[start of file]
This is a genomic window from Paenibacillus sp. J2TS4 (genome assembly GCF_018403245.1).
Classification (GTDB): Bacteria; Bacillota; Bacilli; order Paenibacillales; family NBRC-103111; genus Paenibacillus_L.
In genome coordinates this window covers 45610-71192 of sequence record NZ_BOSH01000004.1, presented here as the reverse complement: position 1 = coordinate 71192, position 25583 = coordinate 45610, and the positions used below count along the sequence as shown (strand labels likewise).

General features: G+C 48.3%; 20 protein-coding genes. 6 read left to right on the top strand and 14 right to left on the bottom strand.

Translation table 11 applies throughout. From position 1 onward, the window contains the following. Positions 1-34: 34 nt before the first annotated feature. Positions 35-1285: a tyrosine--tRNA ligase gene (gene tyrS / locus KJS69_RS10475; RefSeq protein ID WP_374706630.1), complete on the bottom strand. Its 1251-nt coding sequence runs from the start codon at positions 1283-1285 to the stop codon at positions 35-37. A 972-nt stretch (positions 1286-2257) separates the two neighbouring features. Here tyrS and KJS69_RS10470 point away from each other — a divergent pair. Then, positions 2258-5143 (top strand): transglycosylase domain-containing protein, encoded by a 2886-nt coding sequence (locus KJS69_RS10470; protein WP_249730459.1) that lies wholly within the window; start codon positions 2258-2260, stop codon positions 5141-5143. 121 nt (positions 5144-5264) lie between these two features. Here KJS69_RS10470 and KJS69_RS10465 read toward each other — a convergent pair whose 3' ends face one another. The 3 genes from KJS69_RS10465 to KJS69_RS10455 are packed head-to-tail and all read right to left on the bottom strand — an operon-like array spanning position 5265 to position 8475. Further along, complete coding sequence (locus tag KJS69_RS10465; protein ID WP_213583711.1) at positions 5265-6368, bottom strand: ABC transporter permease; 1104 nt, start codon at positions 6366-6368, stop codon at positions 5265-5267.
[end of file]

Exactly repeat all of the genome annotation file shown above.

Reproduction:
This is a genomic window from Paenibacillus sp. J2TS4 (genome assembly GCF_018403245.1).
Classification (GTDB): Bacteria; Bacillota; Bacilli; order Paenibacillales; family NBRC-103111; genus Paenibacillus_L.
In genome coordinates this window covers 45610-71192 of sequence record NZ_BOSH01000004.1, presented here as the reverse complement: position 1 = coordinate 71192, position 25583 = coordinate 45610, and the positions used below count along the sequence as shown (strand labels likewise).

General features: G+C 48.3%; 20 protein-coding genes. 6 read left to right on the top strand and 14 right to left on the bottom strand.

Translation table 11 applies throughout. From position 1 onward, the window contains the following. Positions 1-34: 34 nt before the first annotated feature. Positions 35-1285: a tyrosine--tRNA ligase gene (gene tyrS / locus KJS69_RS10475; RefSeq protein ID WP_374706630.1), complete on the bottom strand. Its 1251-nt coding sequence runs from the start codon at positions 1283-1285 to the stop codon at positions 35-37. A 972-nt stretch (positions 1286-2257) separates the two neighbouring features. Here tyrS and KJS69_RS10470 point away from each other — a divergent pair. Then, positions 2258-5143 (top strand): transglycosylase domain-containing protein, encoded by a 2886-nt coding sequence (locus KJS69_RS10470; protein WP_249730459.1) that lies wholly within the window; start codon positions 2258-2260, stop codon positions 5141-5143. 121 nt (positions 5144-5264) lie between these two features. Here KJS69_RS10470 and KJS69_RS10465 read toward each other — a convergent pair whose 3' ends face one another. The 3 genes from KJS69_RS10465 to KJS69_RS10455 are packed head-to-tail and all read right to left on the bottom strand — an operon-like array spanning position 5265 to position 8475. Further along, complete coding sequence (locus tag KJS69_RS10465; protein ID WP_213583711.1) at positions 5265-6368, bottom strand: ABC transporter permease; 1104 nt, start codon at positions 6366-6368, stop codon at positions 5265-5267.